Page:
I bought their cookbook a while ago but after reading reviews on people attempting the pumpkin scones they're famous for (i went there with a friend and they were amazing), it seems many have run into problems. A common problem many have run into was the dough not being stiff enough to use with biscuit cutters so some have resorted to the drop method which unfortunately result in short cookie-like scones. Im speculating that this may be attributed to the warmth from hands working in the butter and melting it a little too much hence making the dough too soft to work with. Another problem is some people thinking that there was a misprint in the spice measurements as they believe it calls for too much and they were inedible. Though many claim the recipe calls for 1/4 cup each of cinnamon and ginger in their books whereas my book calls for 2 tablespoons each so im not sure what to think. Its possible many converted tablespoons to cups incorrectly and used double the amount as a result or used an incorrect recipe they found online. Im more concerned with the scones not being firm enough to cut rather than spice measurements as im going to try the printed measurement as I watched the authors make it on MyFoxNY and they certainly used 2 tablespoons each and said they like theirs quite spicy. Though one person apparently called Alice's Teacup and the lady said they use 1 tsp each. What do you think of this recipe by looking at it and how could I avoid softness issue? Hard to trust reviews online as i've seen way too many people transcribe the recipe differently than the book that im wondering if people used the actual published recipe, or just someone's version who didn't want to follow the recipe to a T. My guess is the latter as i've seen the recipe published online on food.com with the 1/4 cup spice measurement and it is unfortunately one of the first results when you look up the recipe. Here is the actual published recipe:
3 cups all-purpose flour
1/3 cup sugar
1/2 teaspoon baking soda
2 1/2 teaspoons baking powder
3/4 teaspoon kosher salt
2 tablespoons ground ginger
2 tablespoons ground cinnamon
3/4 cup unsalted butter, cut into 1/2-inch pieces (170 grams)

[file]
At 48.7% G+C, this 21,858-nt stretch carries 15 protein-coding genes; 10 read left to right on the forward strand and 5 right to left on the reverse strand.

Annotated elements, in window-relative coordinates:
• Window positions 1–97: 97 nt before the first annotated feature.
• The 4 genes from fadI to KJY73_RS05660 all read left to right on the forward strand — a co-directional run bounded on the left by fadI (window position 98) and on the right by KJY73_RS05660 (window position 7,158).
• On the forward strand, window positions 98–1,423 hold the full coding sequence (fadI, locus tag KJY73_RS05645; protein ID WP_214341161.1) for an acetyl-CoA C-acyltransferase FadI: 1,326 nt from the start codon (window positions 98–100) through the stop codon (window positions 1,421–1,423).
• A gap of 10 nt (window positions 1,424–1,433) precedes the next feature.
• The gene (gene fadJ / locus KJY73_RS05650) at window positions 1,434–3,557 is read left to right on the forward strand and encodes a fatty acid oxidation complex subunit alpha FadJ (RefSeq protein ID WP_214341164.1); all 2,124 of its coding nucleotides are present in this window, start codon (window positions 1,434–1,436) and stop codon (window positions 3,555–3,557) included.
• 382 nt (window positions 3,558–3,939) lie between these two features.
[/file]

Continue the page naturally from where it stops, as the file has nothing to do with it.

1 1/4 cups buttermilk
1 cup canned pumpkin puree (all pumpkin, not pumpkin pie filling)
2 tablespoons pure vanilla extract
1cup unsalted butter (227 grams)
1 cup light brown sugar, firmly packed
1/2 teaspoon lemon juice, freshly squeezed
1/4 teaspoon kosher salt
1/2 cup heavy cream
Preheat oven to 425°F.
In a large mixing bowl, combine flour, sugar, baking soda, baking powder, salt, ginger, and cinnamon.
With clean hands or a pastry cutter, work the butter into the dry mixture until it is thoroughly incorporated and has the consistency of fine breadcrumbs.
Make a well in the centre of the dry ingredients, and pour the buttermilk, pumpkin puree, and vanilla extract into the well. Stir, using your hands, combine the ingredients untill all the dry mixture is wet, but do not knead!
Turn the mixture onto a floured surface and gather the dough together. Gently pat the dough to make adisk about 1 1/2" thick. Using a 3 or 3 1/2" biscuit cutter, cut out as many scones as you can and lay them on a nonstick to cut out more scones - just don't knead the dough too much.
Bake the scones for about 12 minutes, or until lightly browned. Let the scones cool slightly on the baking sheet (about 20 minutes) before glazing them.
While the scones are cooling, prepare the caramel glaze: Place the butter, brown sugar, lemon juice, and salt, in a saucepan over medium heat, and whisk gently, until the mixture is smooth; then remove pan from heat.
To glaze a scone, hold it by the bottom, dip the top in the warm caramel glaze, and place it back on the baking sheet.
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